Amanda's Reviews > Dead to the World

Dead to the World by Charlaine Harris
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Oct 26, 2009

really liked it
bookshelves: fantasy

** spoiler alert ** Last year I started reading the Southern Vampire series on eBook, but I only finished three and a half of them before stopping. I thought they were good, but I have this weird reader’s ADD which keeps me from reading two books in the same series in a row. I’d actually tried to get through this series all at once, and by book 4, I needed something new.

Revisiting these, I wasn’t sure how I was going to feel. I remembered liking them, but at the time I’d just finished watching Season 1 of True Blood and was having a hard time making the series mesh with the books. I know you’re probably thinking “duh,” since rarely is a book series like its television counterpart, but there were things I really wanted to jive that just weren’t jiving.

Then I watched season 2 of True Blood and decided to give the books another try, because after the annoying Maenad storyline, I needed something different. Even though I really liked the books the first time I started reading them, this go round was even better.

In “Dead to the World,” Sookie has broken up with Bill Compton who spends most of the story in Peru on business of the Queen (of Louisiana). Things seem to be settling down for Sookie when she comes across Eric Northman running down the road near her house. Eric has lost his memory, and the other vampires of Fangtasia recruit Sookie to keep him hidden from a coven of dangerous witches, who also happen to be weres and vampire blood drinkers. Meanwhile, Sookie’s brother Jason goes missing after being seen with a shifter at the New Year’s party.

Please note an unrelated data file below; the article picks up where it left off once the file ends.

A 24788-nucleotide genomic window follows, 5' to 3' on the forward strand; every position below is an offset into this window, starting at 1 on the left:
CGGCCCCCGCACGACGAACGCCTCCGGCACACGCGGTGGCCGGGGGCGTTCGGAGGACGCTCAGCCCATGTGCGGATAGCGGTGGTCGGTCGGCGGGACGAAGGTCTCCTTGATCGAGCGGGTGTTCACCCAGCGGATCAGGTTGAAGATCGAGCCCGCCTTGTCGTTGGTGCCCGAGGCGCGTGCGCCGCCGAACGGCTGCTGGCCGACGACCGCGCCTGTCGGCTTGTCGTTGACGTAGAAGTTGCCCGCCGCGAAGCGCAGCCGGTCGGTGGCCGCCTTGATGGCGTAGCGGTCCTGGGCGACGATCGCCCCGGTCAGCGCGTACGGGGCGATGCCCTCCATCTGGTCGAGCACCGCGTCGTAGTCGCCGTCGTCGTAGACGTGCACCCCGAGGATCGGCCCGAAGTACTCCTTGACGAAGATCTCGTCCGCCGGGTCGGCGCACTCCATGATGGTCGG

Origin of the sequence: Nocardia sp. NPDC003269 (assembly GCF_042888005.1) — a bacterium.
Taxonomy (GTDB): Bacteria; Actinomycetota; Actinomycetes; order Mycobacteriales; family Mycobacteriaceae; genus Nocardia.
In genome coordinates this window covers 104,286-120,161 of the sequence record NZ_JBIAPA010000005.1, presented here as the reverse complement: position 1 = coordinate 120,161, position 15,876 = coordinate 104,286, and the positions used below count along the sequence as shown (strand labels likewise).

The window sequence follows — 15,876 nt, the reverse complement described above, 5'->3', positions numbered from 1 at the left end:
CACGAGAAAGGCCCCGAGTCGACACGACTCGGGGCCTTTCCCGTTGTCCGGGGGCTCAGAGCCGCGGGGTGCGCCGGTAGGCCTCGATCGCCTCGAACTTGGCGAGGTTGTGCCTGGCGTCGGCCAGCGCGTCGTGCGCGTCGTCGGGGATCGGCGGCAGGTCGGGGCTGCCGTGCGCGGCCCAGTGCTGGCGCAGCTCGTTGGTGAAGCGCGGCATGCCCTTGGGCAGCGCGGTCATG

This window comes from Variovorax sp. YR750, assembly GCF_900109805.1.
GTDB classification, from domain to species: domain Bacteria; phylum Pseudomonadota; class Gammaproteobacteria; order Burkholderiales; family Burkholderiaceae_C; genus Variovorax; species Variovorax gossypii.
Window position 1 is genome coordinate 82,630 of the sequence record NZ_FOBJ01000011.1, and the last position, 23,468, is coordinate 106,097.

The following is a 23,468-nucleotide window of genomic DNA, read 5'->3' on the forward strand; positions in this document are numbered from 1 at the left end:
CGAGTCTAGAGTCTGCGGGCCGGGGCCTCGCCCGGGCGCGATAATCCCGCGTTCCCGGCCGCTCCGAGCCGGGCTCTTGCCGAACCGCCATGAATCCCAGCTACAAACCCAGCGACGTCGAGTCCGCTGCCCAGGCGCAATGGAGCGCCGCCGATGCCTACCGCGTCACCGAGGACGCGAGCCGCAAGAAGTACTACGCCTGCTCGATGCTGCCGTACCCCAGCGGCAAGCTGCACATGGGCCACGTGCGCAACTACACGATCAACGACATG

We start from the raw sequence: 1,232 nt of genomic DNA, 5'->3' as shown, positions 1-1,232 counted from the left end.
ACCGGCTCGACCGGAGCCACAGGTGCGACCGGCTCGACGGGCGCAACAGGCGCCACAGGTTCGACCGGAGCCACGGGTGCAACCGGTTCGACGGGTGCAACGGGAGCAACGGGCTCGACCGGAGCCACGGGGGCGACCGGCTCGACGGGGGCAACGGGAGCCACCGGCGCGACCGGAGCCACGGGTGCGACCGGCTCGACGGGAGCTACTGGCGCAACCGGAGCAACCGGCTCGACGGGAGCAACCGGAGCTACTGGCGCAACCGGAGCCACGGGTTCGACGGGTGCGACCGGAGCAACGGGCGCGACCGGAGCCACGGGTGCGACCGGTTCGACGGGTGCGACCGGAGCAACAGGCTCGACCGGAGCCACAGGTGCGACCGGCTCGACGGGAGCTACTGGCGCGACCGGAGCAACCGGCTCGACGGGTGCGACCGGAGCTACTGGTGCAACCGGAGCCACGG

There was definitely a contrast between this book and the Anita Blake book I’d read prior. Though still violent, Sookie’s world is lighter and quicker to read. It helps to have visuals from the show for the characters, though they’re not all spot on with the descriptions in the book. Harris doesn’t skimp on the eroticism when the time comes, but she doesn’t make it the focus of the story.

Sookie as the main character in the book is preferable to Sookie on TV (as are most of the characters) and at this point, not only am I planning on finishing the series, but if I was told I had to choose between the two, I’d definitely take the books.
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